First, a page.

NARRAGANSETT, R.I. — Some significant exterior work is underway at the Clarke Road Windmill Building that the Narragansett Historical Society is working to preserve.
Rudi Hempe, a society board and building committee member, said window replacement and new cedar shingles are part of the renovations underway now. In addition, some interior work is also happening, he added.
“We are really progressing well,” said Hempe, noting that a number of local contractors and builders are assisting either with donated labor or with discounted pricing.
The reason for the work is simple, said Dr. Robert O’Neill, society vice president, in several previous interviews about the preservation effort. “It is an investment in town history that could be forgotten if never undertaken,” he said.
This building, once marked for demolition, is an oddity because the faux windmill that makes it iconic is worth the efforts to keep it standing, according to society members. It eventually will be the society’s headquarters and hold various kinds of historical records, photographs and other materials as well.
The town gave the society a long-term lease for the 1935 building in part because the historical organization wants to relocate from South Kingstown, where it rents office space, to a location in Narragansett.
Although the town helped with the lease, the group still needs to raise money from donations whether individual, corporate or foundations interested in supporting this organization.
The historical society will pay $1 to the town annually for the lease, which terminates on Feb. 28, 2045. There is an option to renew the lease for another 25 years as well.
Last year a pickleball tournament fundraiser took the society over its $212,000 goal for exterior renovations. The $4,500 raised from it completed the society’s phase one fundraising. An annual road race also helped the society in the past.
This first phase includes exterior work such as replacing windows, including installation of weather and rain-proof barriers to prevent water entry and rot, and new doors as well as work on the foundation.
“The goal is to restore the building to as close as the original, using modern materials and construction techniques to make sure the building will last several more decades,” said Hempe.
“The windows employ today’s high-tech insulating features but from the outside, look like the original windows,” he added, noting that the society’s architect had to come up with a special barrier system to prevent leakage around the windows which are mounted in the sloped or tapered sides of the tower.
The tower has four levels but only the first floor will be open to the public. In addition, society members have said that winterizing the building, replacing the roof, removal of the vinyl siding and re-shingling the entire building are included.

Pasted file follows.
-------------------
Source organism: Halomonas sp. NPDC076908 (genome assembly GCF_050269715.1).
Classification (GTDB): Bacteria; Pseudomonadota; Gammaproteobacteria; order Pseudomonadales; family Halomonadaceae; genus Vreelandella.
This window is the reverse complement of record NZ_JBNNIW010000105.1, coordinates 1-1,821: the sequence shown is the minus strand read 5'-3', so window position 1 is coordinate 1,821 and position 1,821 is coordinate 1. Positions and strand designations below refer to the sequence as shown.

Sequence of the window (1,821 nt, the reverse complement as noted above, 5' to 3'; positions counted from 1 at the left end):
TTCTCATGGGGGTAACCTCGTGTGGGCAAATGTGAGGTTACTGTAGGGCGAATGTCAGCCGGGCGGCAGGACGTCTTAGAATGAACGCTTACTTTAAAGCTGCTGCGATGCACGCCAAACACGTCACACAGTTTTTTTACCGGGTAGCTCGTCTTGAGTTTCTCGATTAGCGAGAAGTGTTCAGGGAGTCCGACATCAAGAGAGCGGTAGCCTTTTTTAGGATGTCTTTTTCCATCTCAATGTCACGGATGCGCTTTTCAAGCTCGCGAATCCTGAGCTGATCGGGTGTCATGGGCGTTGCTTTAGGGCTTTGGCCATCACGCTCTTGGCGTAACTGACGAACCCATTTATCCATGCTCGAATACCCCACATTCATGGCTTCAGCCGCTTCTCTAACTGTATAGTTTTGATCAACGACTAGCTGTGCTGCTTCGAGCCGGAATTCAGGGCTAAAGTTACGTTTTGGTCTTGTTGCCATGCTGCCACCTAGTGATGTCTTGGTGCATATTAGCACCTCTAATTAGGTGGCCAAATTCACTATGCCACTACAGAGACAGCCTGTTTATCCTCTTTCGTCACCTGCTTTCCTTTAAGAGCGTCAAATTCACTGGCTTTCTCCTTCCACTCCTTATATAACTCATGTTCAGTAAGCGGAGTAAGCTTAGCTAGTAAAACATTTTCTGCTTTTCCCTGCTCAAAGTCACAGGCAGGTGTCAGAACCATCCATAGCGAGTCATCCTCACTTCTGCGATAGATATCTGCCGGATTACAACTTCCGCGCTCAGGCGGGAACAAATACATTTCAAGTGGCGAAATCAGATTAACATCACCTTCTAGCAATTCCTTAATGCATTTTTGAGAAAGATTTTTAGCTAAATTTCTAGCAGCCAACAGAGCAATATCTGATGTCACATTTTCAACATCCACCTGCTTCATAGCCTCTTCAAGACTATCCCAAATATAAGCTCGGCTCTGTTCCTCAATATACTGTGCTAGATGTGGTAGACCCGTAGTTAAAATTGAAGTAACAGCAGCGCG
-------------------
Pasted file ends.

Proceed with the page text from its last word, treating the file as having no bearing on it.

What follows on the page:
“Through a stroke of luck,” Hempe said, “the society located the original front door from the summer White House used by U.S. President Calvin Coolidge at a building materials recycling firm.”
“We’re going to use it as a front door and that is quite fitting given the history of this door and that we’re a historical society,” O’Neill added.
Hempe said the society plans to have the exterior portions finished by fall. Shirley Eastham, the society’s long-time president who died suddenly a few months ago, was thrilled when that door was obtained and looked forward to having it serve as the front door of the windmill building.
O’Neill pointed out that both work and costs — along with fundraising — are still on the society’s to-do list for the interior work.
Costs to repair the building and prepare it for the society’s use are estimated to reach nearly $500,000 in total according to assessments from the architect and builders.
Interior work includes upgrading and replacing electrical wiring and fixtures. The well-preserved knotty pine boards that formed the inside walls will be reinstalled once the insulation and utilities are in place, Hempe said.
The Windmill Building gets its name from having the shape and appearance of a windmill, but it never actually operated with any turning blades to produce power for particular reasons. Hempe said, the society is planning to replicate and install windmill blades, but they will not be functional.
Actual records show its original name was Windmill Building-Bosworth Folly, O’Neill has explained in previous interviews. The term “folly,” used in the 1930s, “means it didn’t serve a big practical purpose, such as over in Newport on Hammersmith Farm that has a miniature one. Folly implies structure more decorative,” he added.
The building was built to be a home. In the 1940s it became an antiques shop and then later returned to be a residence for families and also a local clergyman and his sister.
In the 1970s it served as an infirmary for children attending Camp JORI (Jewish Orphans of RI) and was a nurse’s living quarters during the camp’s operations, he said.
In the fall, winter and spring months, it was rented to University of Rhode Island students during the school year. The Town of Narragansett acquired the camp’s grounds and structures when Camp JORI relocated to South Kingstown.
So far, funding has come from foundation grants, individual donors, businesses, contractors who are suppling the pro bono labor or reduced rates and project volunteers.
The fundraising has been encouraging so far, said Hempe, but more is needed.
“You never know what you run into when renovating an old structure,” said Hempe who has worked on other non-profit endeavors elsewhere over the years. “There are inevitable surprises and some can be costly to address,” he said, adding his personal hope is the project can be completed in 2023.
“Many of us involved are getting long in the tooth. It is important that we do all we can, to preserve the rich history of Narragansett and South County for generations to come,” he said.